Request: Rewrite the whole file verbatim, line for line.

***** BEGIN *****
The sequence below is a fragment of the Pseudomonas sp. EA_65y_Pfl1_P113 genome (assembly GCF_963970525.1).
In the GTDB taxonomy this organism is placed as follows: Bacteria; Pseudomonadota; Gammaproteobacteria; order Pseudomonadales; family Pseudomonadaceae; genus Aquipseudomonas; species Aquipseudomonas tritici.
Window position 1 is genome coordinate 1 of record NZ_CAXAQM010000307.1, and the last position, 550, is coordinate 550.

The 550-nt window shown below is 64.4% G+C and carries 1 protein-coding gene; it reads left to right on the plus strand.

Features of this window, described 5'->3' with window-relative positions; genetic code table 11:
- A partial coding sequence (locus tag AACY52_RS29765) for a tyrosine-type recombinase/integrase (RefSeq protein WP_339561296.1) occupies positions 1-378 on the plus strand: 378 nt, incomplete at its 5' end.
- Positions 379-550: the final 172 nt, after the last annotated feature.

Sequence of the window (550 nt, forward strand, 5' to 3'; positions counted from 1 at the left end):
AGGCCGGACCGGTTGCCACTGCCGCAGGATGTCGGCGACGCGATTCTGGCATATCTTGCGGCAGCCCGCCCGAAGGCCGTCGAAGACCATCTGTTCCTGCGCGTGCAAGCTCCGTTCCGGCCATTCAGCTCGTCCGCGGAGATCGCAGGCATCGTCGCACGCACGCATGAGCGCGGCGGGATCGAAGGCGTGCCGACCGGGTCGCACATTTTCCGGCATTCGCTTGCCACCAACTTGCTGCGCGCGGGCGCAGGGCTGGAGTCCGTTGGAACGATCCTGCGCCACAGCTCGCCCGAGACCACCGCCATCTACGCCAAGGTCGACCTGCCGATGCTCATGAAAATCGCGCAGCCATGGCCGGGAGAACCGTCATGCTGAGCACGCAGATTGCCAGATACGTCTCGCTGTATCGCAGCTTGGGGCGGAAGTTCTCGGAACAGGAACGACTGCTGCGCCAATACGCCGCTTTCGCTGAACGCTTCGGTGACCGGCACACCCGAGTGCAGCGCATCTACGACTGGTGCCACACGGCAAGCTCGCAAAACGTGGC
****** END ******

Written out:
The sequence below is a fragment of the Pseudomonas sp. EA_65y_Pfl1_P113 genome (assembly GCF_963970525.1).
In the GTDB taxonomy this organism is placed as follows: Bacteria; Pseudomonadota; Gammaproteobacteria; order Pseudomonadales; family Pseudomonadaceae; genus Aquipseudomonas; species Aquipseudomonas tritici.
Window position 1 is genome coordinate 1 of record NZ_CAXAQM010000307.1, and the last position, 550, is coordinate 550.

The 550-nt window shown below is 64.4% G+C and carries 1 protein-coding gene; it reads left to right on the plus strand.

Features of this window, described 5'->3' with window-relative positions; genetic code table 11:
- A partial coding sequence (locus tag AACY52_RS29765) for a tyrosine-type recombinase/integrase (RefSeq protein WP_339561296.1) occupies positions 1-378 on the plus strand: 378 nt, incomplete at its 5' end.
- Positions 379-550: the final 172 nt, after the last annotated feature.

Sequence of the window (550 nt, forward strand, 5' to 3'; positions counted from 1 at the left end):
AGGCCGGACCGGTTGCCACTGCCGCAGGATGTCGGCGACGCGATTCTGGCATATCTTGCGGCAGCCCGCCCGAAGGCCGTCGAAGACCATCTGTTCCTGCGCGTGCAAGCTCCGTTCCGGCCATTCAGCTCGTCCGCGGAGATCGCAGGCATCGTCGCACGCACGCATGAGCGCGGCGGGATCGAAGGCGTGCCGACCGGGTCGCACATTTTCCGGCATTCGCTTGCCACCAACTTGCTGCGCGCGGGCGCAGGGCTGGAGTCCGTTGGAACGATCCTGCGCCACAGCTCGCCCGAGACCACCGCCATCTACGCCAAGGTCGACCTGCCGATGCTCATGAAAATCGCGCAGCCATGGCCGGGAGAACCGTCATGCTGAGCACGCAGATTGCCAGATACGTCTCGCTGTATCGCAGCTTGGGGCGGAAGTTCTCGGAACAGGAACGACTGCTGCGCCAATACGCCGCTTTCGCTGAACGCTTCGGTGACCGGCACACCCGAGTGCAGCGCATCTACGACTGGTGCCACACGGCAAGCTCGCAAAACGTGGC